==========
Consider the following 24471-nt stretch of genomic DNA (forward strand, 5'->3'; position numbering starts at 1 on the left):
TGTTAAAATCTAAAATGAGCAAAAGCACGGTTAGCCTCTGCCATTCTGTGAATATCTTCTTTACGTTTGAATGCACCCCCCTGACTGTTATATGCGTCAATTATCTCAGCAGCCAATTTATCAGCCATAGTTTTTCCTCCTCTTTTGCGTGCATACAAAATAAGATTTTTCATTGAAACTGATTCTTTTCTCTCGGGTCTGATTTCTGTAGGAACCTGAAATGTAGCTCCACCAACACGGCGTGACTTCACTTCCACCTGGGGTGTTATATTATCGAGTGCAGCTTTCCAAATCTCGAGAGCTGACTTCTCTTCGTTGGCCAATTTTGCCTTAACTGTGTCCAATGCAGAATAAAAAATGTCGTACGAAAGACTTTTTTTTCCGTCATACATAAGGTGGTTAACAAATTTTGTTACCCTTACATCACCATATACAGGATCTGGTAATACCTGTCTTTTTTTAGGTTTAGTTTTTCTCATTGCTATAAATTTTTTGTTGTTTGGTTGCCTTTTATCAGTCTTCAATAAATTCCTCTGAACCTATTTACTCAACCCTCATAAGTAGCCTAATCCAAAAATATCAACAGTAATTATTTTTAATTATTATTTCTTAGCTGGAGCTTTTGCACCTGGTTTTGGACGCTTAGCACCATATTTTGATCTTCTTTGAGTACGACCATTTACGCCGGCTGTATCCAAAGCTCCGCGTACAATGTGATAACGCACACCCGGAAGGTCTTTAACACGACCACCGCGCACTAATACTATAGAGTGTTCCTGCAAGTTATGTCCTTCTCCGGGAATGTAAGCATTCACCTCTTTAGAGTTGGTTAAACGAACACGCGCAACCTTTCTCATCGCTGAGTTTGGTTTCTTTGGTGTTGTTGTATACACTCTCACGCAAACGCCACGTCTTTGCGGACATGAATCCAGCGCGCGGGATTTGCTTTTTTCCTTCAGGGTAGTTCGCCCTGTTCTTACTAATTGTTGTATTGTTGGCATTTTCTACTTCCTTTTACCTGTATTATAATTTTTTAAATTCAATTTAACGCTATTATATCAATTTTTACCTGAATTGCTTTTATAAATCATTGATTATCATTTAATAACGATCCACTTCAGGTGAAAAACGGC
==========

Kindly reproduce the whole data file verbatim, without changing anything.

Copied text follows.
Consider the following 24471-nt stretch of genomic DNA (forward strand, 5'->3'; position numbering starts at 1 on the left):
TGTTAAAATCTAAAATGAGCAAAAGCACGGTTAGCCTCTGCCATTCTGTGAATATCTTCTTTACGTTTGAATGCACCCCCCTGACTGTTATATGCGTCAATTATCTCAGCAGCCAATTTATCAGCCATAGTTTTTCCTCCTCTTTTGCGTGCATACAAAATAAGATTTTTCATTGAAACTGATTCTTTTCTCTCGGGTCTGATTTCTGTAGGAACCTGAAATGTAGCTCCACCAACACGGCGTGACTTCACTTCCACCTGGGGTGTTATATTATCGAGTGCAGCTTTCCAAATCTCGAGAGCTGACTTCTCTTCGTTGGCCAATTTTGCCTTAACTGTGTCCAATGCAGAATAAAAAATGTCGTACGAAAGACTTTTTTTTCCGTCATACATAAGGTGGTTAACAAATTTTGTTACCCTTACATCACCATATACAGGATCTGGTAATACCTGTCTTTTTTTAGGTTTAGTTTTTCTCATTGCTATAAATTTTTTGTTGTTTGGTTGCCTTTTATCAGTCTTCAATAAATTCCTCTGAACCTATTTACTCAACCCTCATAAGTAGCCTAATCCAAAAATATCAACAGTAATTATTTTTAATTATTATTTCTTAGCTGGAGCTTTTGCACCTGGTTTTGGACGCTTAGCACCATATTTTGATCTTCTTTGAGTACGACCATTTACGCCGGCTGTATCCAAAGCTCCGCGTACAATGTGATAACGCACACCCGGAAGGTCTTTAACACGACCACCGCGCACTAATACTATAGAGTGTTCCTGCAAGTTATGTCCTTCTCCGGGAATGTAAGCATTCACCTCTTTAGAGTTGGTTAAACGAACACGCGCAACCTTTCTCATCGCTGAGTTTGGTTTCTTTGGTGTTGTTGTATACACTCTCACGCAAACGCCACGTCTTTGCGGACATGAATCCAGCGCGCGGGATTTGCTTTTTTCCTTCAGGGTAGTTCGCCCTGTTCTTACTAATTGTTGTATTGTTGGCATTTTCTACTTCCTTTTACCTGTATTATAATTTTTTAAATTCAATTTAACGCTATTATATCAATTTTTACCTGAATTGCTTTTATAAATCATTGATTATCATTTAATAACGATCCACTTCAGGTGAAAAACGGC